I looked at the pizza box and Fannie May chocolates in my hand and thought about how ridiculous it was to think they could brighten her day. She was trapped inside this place and inside her own mind. For a second, I thought it would be easier to just turn away. It would be easier to remember giggling together on the school bus, or cheering her on while she was in the high school prom court, or shopping for trendy outfits together at a Chicago boutique. It would be easier just to remember her before all this happened, as my carefree, fun-loving friend.

But that wasn’t her whole story. Schizophrenia, and prison along with it, was now part of her life. So when the doors opened, I took a shaky breath, dug deep, and walked in.

When Jackie saw me and my husband, she gave us a huge smile — the same stunning smile I remembered from when she was 5, and 15, and 25. She was still Jackie no matter what had happened to her. She was still my beautiful friend.

Our visit passed all too quickly. I showed her pictures of my son and daughter, whom she had never met. We laughed about the time a bird pooped on her head as we walked to school, and how we danced until 4 a.m. at a St. Patrick’s day party when we were 24. She told me how much she missed home, getting her nails done, working, and being intimate with men.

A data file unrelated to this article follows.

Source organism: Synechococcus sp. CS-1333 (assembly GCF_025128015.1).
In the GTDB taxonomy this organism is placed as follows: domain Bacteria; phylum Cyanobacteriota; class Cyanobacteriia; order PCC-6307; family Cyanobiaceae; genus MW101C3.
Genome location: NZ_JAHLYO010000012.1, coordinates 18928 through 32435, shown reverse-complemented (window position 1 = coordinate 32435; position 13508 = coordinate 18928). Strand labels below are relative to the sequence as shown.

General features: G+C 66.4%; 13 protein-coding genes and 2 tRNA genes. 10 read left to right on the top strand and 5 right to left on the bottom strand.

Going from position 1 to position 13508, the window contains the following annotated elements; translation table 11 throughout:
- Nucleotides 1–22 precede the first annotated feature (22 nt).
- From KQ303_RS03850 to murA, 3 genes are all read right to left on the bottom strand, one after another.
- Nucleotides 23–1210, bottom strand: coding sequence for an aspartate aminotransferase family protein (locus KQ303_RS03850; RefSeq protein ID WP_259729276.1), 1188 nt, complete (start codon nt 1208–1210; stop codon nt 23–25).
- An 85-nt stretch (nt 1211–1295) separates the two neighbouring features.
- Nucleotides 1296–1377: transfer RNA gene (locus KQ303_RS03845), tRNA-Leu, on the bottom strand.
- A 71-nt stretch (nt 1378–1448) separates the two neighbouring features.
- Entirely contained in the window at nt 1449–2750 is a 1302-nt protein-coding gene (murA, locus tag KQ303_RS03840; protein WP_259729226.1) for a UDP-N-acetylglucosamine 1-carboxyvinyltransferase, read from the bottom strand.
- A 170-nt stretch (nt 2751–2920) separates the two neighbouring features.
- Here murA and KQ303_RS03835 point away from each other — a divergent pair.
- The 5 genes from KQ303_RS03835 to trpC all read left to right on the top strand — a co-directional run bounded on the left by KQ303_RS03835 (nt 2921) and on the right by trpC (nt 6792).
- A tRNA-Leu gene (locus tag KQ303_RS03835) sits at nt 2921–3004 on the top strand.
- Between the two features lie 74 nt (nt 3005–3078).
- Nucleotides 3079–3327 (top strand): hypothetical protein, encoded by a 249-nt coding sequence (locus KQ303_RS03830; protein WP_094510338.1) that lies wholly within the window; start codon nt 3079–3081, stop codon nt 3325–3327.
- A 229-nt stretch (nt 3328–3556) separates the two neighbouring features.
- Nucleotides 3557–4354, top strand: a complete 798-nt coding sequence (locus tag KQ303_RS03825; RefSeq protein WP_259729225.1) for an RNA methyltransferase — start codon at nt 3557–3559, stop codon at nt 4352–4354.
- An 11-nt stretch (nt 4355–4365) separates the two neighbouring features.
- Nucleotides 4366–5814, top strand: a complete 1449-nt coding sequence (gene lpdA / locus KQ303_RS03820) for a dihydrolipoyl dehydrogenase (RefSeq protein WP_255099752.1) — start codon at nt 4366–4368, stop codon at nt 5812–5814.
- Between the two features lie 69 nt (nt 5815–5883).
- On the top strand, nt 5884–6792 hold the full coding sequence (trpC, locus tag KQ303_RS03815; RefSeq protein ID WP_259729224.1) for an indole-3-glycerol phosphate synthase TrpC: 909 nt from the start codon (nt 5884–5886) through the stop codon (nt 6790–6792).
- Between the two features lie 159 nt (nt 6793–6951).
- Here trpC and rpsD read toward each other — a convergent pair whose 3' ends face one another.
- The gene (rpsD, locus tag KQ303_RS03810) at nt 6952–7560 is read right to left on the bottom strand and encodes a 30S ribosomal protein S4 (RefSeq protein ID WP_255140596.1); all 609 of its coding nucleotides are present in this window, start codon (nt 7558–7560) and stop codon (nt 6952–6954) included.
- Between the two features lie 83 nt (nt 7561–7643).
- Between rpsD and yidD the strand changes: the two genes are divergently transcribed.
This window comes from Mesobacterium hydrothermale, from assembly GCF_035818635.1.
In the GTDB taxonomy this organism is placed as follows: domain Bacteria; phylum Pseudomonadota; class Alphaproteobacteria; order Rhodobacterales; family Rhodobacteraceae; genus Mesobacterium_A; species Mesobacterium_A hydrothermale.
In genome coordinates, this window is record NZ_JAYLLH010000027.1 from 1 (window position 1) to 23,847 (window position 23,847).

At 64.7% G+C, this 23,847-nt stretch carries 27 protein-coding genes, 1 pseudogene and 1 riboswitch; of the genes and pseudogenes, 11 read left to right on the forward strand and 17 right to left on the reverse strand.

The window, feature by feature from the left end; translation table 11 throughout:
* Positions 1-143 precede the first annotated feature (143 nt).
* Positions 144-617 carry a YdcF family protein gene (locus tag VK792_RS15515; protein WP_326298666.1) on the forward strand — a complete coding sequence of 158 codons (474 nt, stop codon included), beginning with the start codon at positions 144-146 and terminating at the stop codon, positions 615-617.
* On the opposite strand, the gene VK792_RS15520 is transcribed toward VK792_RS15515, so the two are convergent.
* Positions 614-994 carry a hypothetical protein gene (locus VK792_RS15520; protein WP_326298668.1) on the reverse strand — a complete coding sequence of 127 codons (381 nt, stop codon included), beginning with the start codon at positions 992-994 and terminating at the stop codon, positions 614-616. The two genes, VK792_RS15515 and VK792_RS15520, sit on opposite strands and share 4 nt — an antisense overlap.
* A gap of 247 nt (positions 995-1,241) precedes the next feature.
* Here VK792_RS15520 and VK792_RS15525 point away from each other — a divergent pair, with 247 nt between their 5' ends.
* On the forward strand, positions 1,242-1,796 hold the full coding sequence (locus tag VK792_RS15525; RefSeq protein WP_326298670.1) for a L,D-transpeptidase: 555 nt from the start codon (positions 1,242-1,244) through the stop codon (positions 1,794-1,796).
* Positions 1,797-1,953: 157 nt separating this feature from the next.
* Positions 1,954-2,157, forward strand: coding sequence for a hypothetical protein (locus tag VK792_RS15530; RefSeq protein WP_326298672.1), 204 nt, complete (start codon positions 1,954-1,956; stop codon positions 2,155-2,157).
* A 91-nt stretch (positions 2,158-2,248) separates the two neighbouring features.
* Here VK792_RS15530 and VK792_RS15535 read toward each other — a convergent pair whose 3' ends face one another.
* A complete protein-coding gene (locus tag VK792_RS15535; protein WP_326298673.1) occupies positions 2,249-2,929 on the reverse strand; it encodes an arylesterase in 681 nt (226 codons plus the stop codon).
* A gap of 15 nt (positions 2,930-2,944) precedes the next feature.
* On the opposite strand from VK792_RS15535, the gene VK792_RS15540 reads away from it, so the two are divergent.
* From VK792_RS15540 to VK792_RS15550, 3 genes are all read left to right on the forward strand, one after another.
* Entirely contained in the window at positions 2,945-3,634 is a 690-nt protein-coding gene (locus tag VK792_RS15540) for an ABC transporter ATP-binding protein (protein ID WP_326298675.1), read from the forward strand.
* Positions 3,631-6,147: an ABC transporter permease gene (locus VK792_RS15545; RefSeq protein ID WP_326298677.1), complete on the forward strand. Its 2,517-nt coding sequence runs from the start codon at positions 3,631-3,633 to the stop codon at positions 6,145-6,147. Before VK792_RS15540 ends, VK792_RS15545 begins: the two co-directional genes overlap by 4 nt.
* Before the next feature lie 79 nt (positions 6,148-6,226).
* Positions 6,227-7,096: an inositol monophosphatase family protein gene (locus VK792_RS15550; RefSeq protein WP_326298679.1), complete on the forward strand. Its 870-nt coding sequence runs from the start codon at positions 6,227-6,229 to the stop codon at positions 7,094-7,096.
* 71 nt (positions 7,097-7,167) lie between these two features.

She still didn’t remember anything about the incident that landed her in jail, but felt deeply sorry for what she had done. She talked openly about her illness and said medication and therapy were helping. We cried about the fact that we might not see each other again for a long time. Suddenly, it was like the barbed wire fence outside had disappeared and we were sitting back in Chicago at a coffee shop sharing stories. It wasn’t perfect, but it was real.

When my husband and I left, we drove for nearly an hour in silence holding hands. It was a silence filled with sadness but also a glimmer of hope. I hated the heartbreaking situation Jackie was in. I resented the illness that had put her there, but I decided that while this might be part of Jackie’s life now, it would not define her.

To me, she will always be that sweet girl I looked forward to seeing at the bus stop every day.

Resources to help people with schizophrenia

If you have a friend or family member with schizophrenia, you can help by encouraging them to receive treatment and to stick to it. If you don't know where to find a mental health professional who treats schizophrenia, ask your primary care physician to recommend one. You can also reach out to your loved one's health insurance plan. If you prefer an Internet search, the American Psychological Association offers an online search by location and specialty.

The National Institute of Mental Health urges you to remember that schizophrenia is a biological illness that your loved one can’t just shut off. They suggest that the most helpful way to respond to your loved one when he or she says strange or false statements is to understand that they truly believe the thoughts and hallucinations they’re having.